Berlin District Posts Warning About Scientology
A poster denouncing Scientology has gone up on a public kiosk outside the Scientology headquarters in Berlin. Local officials warn that Scientology may be "undemocratic" -- part of an ongoing battle between Berlin and the guardians of L. Ron Hubbard's belief system.
With Tom Cruise in town this week to promote his
new Nazi dramaValkyrie, a district of Berlin has quietly posted a warning sign near the city's Scientology headquarters, explaining that local authorities mistrust the organization.
A public kiosk on the sidewalk in Charlottenburg bears a poster with a big stop sign and a printed message: The district of Charlottenburg-Wilmersdorf "expresses its opposition to the activities of the Scientology sect in this district and in Berlin, and hopes that responsible parties in Berlin will watch the Scientology sect with a critical eye in the near future, and that any new information will be made public."
Cruise is one of the world's most prominent Scientology members. Posters advertising his new film, about the 1944 attempt by Lt. Colonel Claus Schenk Graf von Stauffenberg to assassnate Adolf Hitler, are plastered across the German capital these days and the film hit cinemas here on Thursday. Cruise said little about Scientology during his publicity tour through Berlin earlier this week, and the poster doesn't mention him. It only says that local officials see "a possible danger to democratic society" in the "increased activities of Scientology in this district."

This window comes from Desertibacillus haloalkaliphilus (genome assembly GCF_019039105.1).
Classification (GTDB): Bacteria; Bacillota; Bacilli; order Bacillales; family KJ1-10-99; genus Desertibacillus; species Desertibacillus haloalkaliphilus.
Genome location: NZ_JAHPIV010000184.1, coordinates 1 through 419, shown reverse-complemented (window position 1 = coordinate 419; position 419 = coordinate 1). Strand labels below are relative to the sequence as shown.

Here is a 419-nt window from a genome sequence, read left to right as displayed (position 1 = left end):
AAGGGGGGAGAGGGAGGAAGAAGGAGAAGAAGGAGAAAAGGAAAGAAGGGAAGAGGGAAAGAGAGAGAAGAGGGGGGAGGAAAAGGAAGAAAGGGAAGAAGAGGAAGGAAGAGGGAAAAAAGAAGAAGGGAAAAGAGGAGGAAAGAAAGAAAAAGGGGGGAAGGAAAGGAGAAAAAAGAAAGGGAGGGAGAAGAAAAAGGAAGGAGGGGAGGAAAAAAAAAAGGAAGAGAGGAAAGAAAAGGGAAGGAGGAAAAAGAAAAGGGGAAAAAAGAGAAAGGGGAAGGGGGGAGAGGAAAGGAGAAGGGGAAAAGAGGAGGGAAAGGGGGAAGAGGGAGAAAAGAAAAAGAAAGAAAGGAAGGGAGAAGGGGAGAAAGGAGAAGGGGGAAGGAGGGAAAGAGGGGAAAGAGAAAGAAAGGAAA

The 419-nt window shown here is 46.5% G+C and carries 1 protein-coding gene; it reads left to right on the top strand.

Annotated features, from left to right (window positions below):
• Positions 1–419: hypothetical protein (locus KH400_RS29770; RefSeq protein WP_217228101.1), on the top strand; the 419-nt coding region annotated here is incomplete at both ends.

The Scientology headquarters in Berlin opened in January 2007 amid national controversy.
The German government has never considered the US-based "Church of Scientology" a religion, refuses to exempt it from taxes and spies on it regularly for "anti-constitutional activity" because of aggressive recruitment practices. During a failed
attempt to ban Scientology in late 2007, German Interior Minister Wolfgang Schäuble told the Bild am Sonntag newspaper, "fundamental basic and human rights like the dignity of man or the right to equal treatment are restricted or abrogated," by the organization. "It rejects the democratic system."
Sabine Weber, president of the Berlin chapter of the Church of Scientology, called Schäuble's remarks "unrealistic" and "absurd" at the time, and a government poster outside the chapter headquarters may not ease the Scientologists' fear of government persecution.
Some lawmakers in Germany have said the government won't find
enough evidence to ban Scientology, but that its recruitment practices are "problematic" because, they say, it is more of a business than a religion and can be difficult to leave.